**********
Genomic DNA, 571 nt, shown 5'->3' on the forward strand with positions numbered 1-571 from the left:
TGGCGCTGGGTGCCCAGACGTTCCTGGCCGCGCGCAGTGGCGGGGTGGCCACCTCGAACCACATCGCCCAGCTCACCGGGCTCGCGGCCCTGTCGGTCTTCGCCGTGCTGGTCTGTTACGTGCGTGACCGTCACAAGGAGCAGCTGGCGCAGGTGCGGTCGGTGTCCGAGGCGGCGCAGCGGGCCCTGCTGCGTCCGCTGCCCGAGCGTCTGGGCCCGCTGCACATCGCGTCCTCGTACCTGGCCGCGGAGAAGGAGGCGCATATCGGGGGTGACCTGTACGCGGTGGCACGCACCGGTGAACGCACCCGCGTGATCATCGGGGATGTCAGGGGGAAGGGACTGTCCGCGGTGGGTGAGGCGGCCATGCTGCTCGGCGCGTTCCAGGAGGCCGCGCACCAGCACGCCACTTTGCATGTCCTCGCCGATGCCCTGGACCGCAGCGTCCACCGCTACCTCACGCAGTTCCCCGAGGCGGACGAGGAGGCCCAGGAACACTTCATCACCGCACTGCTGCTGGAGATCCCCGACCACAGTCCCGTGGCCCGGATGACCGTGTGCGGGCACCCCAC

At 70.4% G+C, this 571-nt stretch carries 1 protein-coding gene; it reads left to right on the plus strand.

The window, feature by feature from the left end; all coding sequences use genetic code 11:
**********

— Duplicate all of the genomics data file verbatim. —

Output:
Genomic DNA, 571 nt, shown 5'->3' on the forward strand with positions numbered 1-571 from the left:
TGGCGCTGGGTGCCCAGACGTTCCTGGCCGCGCGCAGTGGCGGGGTGGCCACCTCGAACCACATCGCCCAGCTCACCGGGCTCGCGGCCCTGTCGGTCTTCGCCGTGCTGGTCTGTTACGTGCGTGACCGTCACAAGGAGCAGCTGGCGCAGGTGCGGTCGGTGTCCGAGGCGGCGCAGCGGGCCCTGCTGCGTCCGCTGCCCGAGCGTCTGGGCCCGCTGCACATCGCGTCCTCGTACCTGGCCGCGGAGAAGGAGGCGCATATCGGGGGTGACCTGTACGCGGTGGCACGCACCGGTGAACGCACCCGCGTGATCATCGGGGATGTCAGGGGGAAGGGACTGTCCGCGGTGGGTGAGGCGGCCATGCTGCTCGGCGCGTTCCAGGAGGCCGCGCACCAGCACGCCACTTTGCATGTCCTCGCCGATGCCCTGGACCGCAGCGTCCACCGCTACCTCACGCAGTTCCCCGAGGCGGACGAGGAGGCCCAGGAACACTTCATCACCGCACTGCTGCTGGAGATCCCCGACCACAGTCCCGTGGCCCGGATGACCGTGTGCGGGCACCCCAC

At 70.4% G+C, this 571-nt stretch carries 1 protein-coding gene; it reads left to right on the plus strand.

The window, feature by feature from the left end; all coding sequences use genetic code 11: